Karamjit Singh and Allen Oh had made their experience of the slippery Malaysian stages really count, with a stunning time to have the Proton Wira right behind the Crocker Impreza on the stage. Jean-Louis Leyraud, from New Caledonia, took another top ten time and the other Taguchi in the rally, Katsu's father Seiichiro, set seventh fastest time in his Lancer Evo 5 and was fourth outright in the event, after being seeded car 34. The first Uriarra service saw all the crews scrambling for wet weather tyres, if they had them, and the softest compounds as well. Some very aggressive tread patterns were seen on the leading cars as they headed up the hill to tackle some of the clay based stages around the Uriarra settlement, where all the services would be held out in the field. The lead in Group N was held by Crocker to the end of the day, but Nutahara and Hayashi took 45 seconds off them on Lee's Creek. However, Cody and Greg would take a lead of almost two minute into day 2. Singh and Oh had the Proton into fifth, behind Katsu. The Lee's Creek stage has some spectacular views, and unfortunately one of the top crews had far too much time to take it in. The Evo 6 of Ordynski and Stewart had a few moments along, with everybody else on the event, and one of these may have been responsible for the damaged radiator. A stick went through the radiator which then proceeded to dump all its fluids on the road, to leave Ed watching the temperature gague climb, until the motor seized on a tight left hand corner, refusing to start again. Ordynski's run was over, for the day at least, but he was hopeful of having the engine repaired in time for a re-start the following day. Sadly, this was not to be the case. The Lancer driver had gone back to the 1999 spec Yokohama tyres, as he still preferred them despite further testing of the tyres in the lead-up to the rally. Bates and Taylor ripped their way through the stage, Neal hurling the Corolla up the hill, and into a bank on the exit of a left hander, breaking a wheel and causing a flat tyre, which saw them attack the next 14km stage on three tyres and a rim. The Corolla was unfortunately out for good on the next stage, East West, when Neal spun the car off the road and became bogged, this time for good.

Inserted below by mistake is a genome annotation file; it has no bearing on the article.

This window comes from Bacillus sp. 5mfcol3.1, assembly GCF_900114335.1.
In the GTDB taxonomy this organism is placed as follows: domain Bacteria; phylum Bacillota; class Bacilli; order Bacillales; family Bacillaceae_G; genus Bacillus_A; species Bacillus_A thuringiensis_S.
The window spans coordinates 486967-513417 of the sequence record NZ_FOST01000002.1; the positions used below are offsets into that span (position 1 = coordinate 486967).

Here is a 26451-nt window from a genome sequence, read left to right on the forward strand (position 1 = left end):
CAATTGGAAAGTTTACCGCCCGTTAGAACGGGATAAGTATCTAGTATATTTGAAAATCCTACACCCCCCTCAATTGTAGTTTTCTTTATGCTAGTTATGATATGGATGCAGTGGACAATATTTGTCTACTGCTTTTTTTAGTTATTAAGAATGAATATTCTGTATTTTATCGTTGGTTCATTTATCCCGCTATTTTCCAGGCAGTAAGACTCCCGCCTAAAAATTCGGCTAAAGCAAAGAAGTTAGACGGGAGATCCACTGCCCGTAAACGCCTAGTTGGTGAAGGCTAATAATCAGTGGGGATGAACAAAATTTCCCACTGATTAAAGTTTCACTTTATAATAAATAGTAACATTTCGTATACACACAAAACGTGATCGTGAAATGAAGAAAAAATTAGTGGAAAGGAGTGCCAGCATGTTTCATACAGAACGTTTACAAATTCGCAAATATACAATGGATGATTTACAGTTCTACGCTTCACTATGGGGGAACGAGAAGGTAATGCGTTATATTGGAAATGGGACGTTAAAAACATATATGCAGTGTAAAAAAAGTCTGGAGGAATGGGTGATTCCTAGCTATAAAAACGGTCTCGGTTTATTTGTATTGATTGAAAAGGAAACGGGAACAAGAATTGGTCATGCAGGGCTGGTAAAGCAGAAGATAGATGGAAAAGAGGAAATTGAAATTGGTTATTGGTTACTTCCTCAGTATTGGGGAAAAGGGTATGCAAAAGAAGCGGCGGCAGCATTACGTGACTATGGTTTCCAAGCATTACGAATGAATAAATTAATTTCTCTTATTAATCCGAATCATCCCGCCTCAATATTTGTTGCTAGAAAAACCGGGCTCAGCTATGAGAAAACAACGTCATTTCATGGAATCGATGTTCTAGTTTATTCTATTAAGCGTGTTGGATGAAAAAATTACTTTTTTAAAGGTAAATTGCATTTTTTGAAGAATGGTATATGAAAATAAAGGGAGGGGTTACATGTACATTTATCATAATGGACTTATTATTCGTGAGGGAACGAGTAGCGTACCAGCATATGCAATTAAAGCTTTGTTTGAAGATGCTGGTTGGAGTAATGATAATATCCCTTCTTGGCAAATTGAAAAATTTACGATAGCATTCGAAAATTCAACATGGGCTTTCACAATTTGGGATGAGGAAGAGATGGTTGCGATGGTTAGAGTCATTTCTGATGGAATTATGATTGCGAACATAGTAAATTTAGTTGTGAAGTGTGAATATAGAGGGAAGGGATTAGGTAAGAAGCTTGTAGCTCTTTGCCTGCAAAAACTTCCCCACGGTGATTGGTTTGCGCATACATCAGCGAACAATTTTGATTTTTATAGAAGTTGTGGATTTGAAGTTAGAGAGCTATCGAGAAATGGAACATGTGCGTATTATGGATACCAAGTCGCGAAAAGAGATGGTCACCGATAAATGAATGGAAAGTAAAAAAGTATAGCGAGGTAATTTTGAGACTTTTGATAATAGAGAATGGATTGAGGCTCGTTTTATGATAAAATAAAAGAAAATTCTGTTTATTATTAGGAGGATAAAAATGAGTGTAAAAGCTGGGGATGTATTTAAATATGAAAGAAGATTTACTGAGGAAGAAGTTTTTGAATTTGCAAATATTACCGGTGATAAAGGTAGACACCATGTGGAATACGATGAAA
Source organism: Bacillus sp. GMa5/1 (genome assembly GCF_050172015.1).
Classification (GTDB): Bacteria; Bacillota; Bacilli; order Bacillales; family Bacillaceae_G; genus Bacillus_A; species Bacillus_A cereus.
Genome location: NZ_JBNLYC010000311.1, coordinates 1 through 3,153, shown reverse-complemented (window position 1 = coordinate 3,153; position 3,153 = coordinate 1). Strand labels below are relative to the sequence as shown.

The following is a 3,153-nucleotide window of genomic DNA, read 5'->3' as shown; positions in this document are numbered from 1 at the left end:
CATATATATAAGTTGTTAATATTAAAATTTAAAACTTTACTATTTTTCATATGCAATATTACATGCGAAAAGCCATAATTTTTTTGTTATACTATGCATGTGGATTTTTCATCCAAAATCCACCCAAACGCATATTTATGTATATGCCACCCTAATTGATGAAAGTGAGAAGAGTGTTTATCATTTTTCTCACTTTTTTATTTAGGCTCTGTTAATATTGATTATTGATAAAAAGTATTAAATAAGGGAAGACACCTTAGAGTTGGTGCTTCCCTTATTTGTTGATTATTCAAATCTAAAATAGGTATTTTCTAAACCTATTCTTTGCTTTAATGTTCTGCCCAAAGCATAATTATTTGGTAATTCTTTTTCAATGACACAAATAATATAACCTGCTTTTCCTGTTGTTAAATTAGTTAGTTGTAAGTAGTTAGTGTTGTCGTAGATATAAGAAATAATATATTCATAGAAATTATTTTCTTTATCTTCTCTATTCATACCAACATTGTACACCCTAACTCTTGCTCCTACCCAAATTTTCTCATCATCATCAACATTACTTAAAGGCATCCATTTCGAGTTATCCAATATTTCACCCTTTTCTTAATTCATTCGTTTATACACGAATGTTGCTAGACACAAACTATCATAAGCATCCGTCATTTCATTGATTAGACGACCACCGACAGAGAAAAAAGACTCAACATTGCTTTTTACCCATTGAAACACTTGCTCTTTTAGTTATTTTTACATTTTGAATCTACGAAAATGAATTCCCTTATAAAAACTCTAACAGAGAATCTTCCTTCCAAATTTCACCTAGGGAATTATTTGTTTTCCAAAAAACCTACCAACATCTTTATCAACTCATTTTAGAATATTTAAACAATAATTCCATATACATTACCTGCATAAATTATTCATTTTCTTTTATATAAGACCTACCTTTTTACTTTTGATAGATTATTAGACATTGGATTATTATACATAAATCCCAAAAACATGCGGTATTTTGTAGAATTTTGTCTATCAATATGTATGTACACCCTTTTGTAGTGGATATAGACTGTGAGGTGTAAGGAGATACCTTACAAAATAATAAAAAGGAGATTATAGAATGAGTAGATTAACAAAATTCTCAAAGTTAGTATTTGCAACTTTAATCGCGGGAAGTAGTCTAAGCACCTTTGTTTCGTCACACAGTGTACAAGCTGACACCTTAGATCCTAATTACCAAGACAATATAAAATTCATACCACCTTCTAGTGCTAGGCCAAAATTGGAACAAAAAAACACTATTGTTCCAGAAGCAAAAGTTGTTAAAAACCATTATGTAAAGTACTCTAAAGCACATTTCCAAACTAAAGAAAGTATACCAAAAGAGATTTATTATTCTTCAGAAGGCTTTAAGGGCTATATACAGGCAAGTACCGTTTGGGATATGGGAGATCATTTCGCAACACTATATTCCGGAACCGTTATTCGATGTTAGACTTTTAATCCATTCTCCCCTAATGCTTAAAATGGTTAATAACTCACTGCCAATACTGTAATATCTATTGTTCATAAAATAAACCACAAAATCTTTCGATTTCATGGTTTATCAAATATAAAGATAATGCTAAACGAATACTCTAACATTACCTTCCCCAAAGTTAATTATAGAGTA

Neal Bates had a troublesome first leg. Photo: Holmes